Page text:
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Canadian weightlifter Christine Girard's bronze medal from the London Olympics could be upgraded to gold after the two women who finished ahead of her were nabbed in doping retests. (Hassan Ammar/The Canadian Press)
Canadian weightlifter Christine Girard's bronze medal from the London Olympics could be upgraded to gold after the two women who finished ahead of her were nabbed in doping retests. (Hassan Ammar/The Canadian Press)

Christine Girard a step closer to Olympic gold as Russian’s silver medal revoked Add to ...

Canadian weightlifter Christine Girard appears one step closer to becoming an Olympic gold medallist.

The International Olympic Committee has stripped Russia’s Svetlana Tzarukaeva of the silver medal she won at the London Olympics after retesting of her samples showed evidence of the prohibited substance dehydrochlormethyltestosterone.

Girard was the bronze medallist in the 63-kilogram class in 2012 but with silver medallist Maiya Maneza already stripped of her silver for a positive retest last fall, the Canadian should eventually be promoted to the top of the podium.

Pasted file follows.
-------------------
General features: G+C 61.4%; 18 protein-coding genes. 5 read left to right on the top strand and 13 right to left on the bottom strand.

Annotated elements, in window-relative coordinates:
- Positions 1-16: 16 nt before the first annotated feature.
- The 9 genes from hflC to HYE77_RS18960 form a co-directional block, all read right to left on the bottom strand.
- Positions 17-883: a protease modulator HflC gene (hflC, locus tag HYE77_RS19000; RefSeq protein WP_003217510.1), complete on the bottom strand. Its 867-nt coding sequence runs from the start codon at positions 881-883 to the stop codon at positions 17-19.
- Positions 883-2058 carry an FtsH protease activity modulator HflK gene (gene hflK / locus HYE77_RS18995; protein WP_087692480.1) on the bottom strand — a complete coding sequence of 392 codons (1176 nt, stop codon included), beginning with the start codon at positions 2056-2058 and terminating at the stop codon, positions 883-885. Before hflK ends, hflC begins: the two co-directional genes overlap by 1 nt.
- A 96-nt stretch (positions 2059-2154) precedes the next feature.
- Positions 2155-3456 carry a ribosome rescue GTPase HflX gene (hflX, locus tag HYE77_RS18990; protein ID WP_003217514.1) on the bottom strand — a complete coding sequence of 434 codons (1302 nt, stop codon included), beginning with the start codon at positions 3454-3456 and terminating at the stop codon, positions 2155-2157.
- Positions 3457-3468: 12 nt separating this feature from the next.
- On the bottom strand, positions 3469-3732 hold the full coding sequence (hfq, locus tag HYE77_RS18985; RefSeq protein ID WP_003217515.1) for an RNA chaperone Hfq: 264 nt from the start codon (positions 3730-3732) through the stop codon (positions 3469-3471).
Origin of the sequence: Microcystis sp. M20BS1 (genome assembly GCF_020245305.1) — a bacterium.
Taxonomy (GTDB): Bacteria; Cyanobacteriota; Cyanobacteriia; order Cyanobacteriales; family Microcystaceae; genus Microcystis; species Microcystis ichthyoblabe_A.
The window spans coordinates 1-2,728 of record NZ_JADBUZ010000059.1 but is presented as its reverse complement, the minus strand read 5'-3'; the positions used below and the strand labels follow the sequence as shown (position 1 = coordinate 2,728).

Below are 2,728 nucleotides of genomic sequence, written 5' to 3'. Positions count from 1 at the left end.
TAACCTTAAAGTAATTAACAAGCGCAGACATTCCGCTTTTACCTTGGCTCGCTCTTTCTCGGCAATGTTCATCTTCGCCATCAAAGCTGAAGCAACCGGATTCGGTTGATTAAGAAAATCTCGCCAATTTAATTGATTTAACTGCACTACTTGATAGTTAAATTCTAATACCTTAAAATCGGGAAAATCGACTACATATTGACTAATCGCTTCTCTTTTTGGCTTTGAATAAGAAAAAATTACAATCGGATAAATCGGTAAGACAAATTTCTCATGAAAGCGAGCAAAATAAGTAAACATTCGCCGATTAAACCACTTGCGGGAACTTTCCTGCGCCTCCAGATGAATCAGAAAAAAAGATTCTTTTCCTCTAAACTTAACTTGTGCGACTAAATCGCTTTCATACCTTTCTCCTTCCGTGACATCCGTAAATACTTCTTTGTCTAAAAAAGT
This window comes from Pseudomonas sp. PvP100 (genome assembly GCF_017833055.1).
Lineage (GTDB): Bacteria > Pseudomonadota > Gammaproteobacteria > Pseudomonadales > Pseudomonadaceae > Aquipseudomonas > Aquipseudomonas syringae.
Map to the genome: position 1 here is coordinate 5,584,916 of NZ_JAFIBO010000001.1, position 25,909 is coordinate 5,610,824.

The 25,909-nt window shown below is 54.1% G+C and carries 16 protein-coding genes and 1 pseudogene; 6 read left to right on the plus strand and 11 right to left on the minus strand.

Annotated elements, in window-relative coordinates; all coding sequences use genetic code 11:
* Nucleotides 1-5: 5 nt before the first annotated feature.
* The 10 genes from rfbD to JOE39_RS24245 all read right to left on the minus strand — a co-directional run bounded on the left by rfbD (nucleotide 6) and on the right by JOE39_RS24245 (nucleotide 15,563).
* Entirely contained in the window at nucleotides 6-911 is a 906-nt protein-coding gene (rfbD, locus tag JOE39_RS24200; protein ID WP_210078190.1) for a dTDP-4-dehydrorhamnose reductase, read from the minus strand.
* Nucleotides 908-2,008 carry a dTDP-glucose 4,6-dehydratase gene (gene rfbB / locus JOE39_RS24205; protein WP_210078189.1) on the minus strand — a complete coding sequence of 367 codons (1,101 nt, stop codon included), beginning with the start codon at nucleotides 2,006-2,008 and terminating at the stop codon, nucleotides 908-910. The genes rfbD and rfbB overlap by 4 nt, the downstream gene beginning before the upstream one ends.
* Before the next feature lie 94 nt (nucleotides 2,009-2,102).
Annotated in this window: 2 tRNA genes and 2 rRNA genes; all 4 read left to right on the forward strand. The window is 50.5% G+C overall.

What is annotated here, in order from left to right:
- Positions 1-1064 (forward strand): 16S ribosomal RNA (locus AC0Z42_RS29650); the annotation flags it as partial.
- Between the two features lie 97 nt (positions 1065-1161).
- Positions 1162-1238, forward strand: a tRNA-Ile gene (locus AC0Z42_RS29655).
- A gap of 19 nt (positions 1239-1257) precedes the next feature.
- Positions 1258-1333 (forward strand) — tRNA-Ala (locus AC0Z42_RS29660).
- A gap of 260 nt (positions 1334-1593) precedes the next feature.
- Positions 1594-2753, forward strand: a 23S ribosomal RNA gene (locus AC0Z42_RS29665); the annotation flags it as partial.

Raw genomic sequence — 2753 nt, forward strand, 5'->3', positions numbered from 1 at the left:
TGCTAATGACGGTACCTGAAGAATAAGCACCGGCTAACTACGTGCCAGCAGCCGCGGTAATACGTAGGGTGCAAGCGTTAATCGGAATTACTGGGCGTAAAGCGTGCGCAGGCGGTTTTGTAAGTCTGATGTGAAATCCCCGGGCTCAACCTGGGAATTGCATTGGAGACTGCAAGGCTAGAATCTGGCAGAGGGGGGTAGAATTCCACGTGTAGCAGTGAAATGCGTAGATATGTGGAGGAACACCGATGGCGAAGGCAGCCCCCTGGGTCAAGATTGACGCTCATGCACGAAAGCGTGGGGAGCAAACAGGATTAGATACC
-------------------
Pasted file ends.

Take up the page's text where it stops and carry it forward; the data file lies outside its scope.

The IOC did not clarify in a release announcing the sanctions Wednesday how the medals would be redistributed.

The 32-year-old Girard, who grew up in Rouyn-Noranda, Que., and now coaches weightlifters in the Vancouver area, became the first Canadian woman to win an Olympic weightlifting medal when she finished third in London.

Olympic weightlifting medals are determined by the sum of each lifter’s best result in the snatch and the clean and jerk, with three attempts allowed in each.

With a total of 236 kilograms, Girard narrowly lost out to Tsarukaeva’s 237 in London.

Uzbek wrestler Artur Taymazov, who won a gold medal at the 2008 Beijing Olympics, and Ukrainian wrestler Vasyl Fedoryshyn, who won silver, have been ordered by the IOC to return their medals due to doping infractions.

The IOC, which stores doping samples for 10 years, reanalyzed more than 1,000 samples from Beijing and London with improved techniques that can detect the use of steroids going back weeks and months, rather than days.

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